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Sheriff needs to rethink his methods
A Times Editorial
Published February 1, 2008
Pasco Sheriff Bob White's olive branch comes with thorns. ¶ White, in remarks to reporters Wednesday, said it was time for the County Commission and the Sheriff's Office to work together to devise a county budget in the wake of voters approving a constitutional amendment that will lower property tax collections to the county's general revenue fund an estimated $16-million next year.
The conciliatory approach was welcome, but short-lived. White's statements included criticism of commissioners for not granting the sheriff a 14 percent spending increase in the current budget year; a naive assertion that the tax-cut amendment supported by White has nothing to do with his office; and an observation that the sheriff's operations will be unscathed as long as commissioners treat law enforcement properly.
It is an astounding lack of leadership from a two-term incumbent sheriff. Denial is not a desirable attribute from the county's chief law officer. White just lost the opportunity to hire 10 new deputies because a $710,000 escrow set aside for law enforcement won't be tapped by commissioners who said they will not authorize hiring new officers just to furlough them Oct. 1.
(It is the same dilemma facing the county's emergency services department. Fire Chief Anthony Lopinto must confront a $2.7-million cut from his budget financed by property taxes. The current spending plan includes money to hire the 10 firefighters and emergency responders to staff a new station being built near the Pasco-Hernando border east of U.S. 19 at Heritage Pines. Thursday, both Lopinto and Assistant County Administrator Dan Johnson said they don't know if the county will be able to hire the personnel for the station that is expected to open in September.)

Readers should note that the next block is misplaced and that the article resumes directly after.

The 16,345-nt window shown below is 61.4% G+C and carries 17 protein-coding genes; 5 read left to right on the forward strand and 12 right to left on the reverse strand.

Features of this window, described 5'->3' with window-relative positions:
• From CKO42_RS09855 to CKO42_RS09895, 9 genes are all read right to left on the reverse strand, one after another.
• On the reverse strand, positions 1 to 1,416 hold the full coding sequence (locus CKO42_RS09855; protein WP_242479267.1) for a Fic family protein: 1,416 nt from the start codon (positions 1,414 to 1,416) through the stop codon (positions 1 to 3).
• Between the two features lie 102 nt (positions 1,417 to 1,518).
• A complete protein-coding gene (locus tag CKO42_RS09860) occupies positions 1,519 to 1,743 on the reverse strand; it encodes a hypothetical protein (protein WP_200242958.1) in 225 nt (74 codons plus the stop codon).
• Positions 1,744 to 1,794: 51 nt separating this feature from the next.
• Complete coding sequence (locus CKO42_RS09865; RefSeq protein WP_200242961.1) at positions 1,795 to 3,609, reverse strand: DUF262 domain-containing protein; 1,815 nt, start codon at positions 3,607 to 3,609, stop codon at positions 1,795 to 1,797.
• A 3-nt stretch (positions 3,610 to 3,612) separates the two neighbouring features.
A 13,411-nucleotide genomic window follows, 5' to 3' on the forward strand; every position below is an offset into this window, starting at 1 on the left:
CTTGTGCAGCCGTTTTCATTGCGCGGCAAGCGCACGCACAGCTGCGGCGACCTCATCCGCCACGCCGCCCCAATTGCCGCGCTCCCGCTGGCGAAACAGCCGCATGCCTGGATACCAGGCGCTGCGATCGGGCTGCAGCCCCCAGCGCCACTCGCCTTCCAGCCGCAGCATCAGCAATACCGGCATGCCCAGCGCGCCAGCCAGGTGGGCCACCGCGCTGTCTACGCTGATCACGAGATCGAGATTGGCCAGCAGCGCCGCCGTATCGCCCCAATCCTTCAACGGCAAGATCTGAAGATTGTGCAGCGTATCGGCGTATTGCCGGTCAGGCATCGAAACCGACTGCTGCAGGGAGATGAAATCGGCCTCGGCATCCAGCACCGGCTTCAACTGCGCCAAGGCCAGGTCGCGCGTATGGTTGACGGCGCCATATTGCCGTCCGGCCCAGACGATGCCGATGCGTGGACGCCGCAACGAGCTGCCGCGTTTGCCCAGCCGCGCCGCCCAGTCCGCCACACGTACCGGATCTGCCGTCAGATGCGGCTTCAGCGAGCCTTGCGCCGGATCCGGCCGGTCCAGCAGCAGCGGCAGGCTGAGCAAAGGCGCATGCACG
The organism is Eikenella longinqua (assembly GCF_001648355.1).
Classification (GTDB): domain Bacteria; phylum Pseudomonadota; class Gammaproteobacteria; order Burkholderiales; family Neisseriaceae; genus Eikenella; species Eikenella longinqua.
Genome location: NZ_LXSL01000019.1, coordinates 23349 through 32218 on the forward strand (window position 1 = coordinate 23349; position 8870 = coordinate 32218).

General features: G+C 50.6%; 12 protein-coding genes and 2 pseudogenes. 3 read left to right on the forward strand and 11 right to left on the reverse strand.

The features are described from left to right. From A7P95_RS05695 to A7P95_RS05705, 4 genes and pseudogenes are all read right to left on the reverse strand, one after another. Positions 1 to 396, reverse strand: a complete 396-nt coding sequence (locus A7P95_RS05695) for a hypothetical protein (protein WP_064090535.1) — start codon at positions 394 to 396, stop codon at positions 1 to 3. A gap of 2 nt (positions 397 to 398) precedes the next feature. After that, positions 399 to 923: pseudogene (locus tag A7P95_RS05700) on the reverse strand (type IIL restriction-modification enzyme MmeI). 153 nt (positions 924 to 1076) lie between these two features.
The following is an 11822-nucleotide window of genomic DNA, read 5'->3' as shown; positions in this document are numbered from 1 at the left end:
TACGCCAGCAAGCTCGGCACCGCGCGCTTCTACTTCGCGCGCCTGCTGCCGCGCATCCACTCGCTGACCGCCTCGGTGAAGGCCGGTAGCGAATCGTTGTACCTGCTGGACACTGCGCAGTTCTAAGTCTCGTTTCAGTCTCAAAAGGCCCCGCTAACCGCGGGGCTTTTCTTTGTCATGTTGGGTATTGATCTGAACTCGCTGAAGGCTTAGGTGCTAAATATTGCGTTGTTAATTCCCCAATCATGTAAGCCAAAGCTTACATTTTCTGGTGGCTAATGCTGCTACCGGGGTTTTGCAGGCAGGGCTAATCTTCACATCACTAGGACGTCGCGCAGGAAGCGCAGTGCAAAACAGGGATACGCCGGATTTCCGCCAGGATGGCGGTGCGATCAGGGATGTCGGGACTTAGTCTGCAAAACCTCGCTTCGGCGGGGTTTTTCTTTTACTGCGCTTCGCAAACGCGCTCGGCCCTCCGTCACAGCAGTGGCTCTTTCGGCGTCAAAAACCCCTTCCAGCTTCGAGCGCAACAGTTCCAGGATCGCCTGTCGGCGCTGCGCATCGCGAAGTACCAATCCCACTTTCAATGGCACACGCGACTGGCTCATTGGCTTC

Likewise, the sheriff and his staff would better serve the public by taking calculator in hand to devise their own budget reductions, particularly with a planned jail expansion likely to require as many as 60 new employees to staff it in 2009.
White contends the detentions operations should be separate from a law enforcement appropriation, yet he does not advocate turning over the jail to the private sector. It is not an ideal option, but White can't be locked into status quo thinking, either. He previously resisted attempts by the county to consolidate human resources and fleet management operations.
White's comparison to other counties' per-capita law enforcement spending is tiresome considering he doesn't account for the residential nature of Pasco's tax base nor the acknowledgement that he takes more than half of the county's property taxes each year. It also ignores need and efficiencies. The Pasco Sheriff's Office, according to Florida Department of Law Enforcement statistics, protects an area that has a crime rate 25 percent lower than the state average and has a case clearance rate above the state average.
For the first five years of White's administration, the Sheriff's Office received nearly all the funding it sought from commissioners, including consecutive years of substantial salary increases in 2004 and 2005. White's response in 2006 was to characterize his office as a developing nation and to tell commissioners he had low-balled his budget requests to them over the years.
Wednesday, White said Pasco's law enforcement spending is three decades in arrears. It is hard to make that argument, considering past acquiescence by commissioners. If the department is stuck in the 1970s, the sheriff is the one behind the wheel of the Pinto.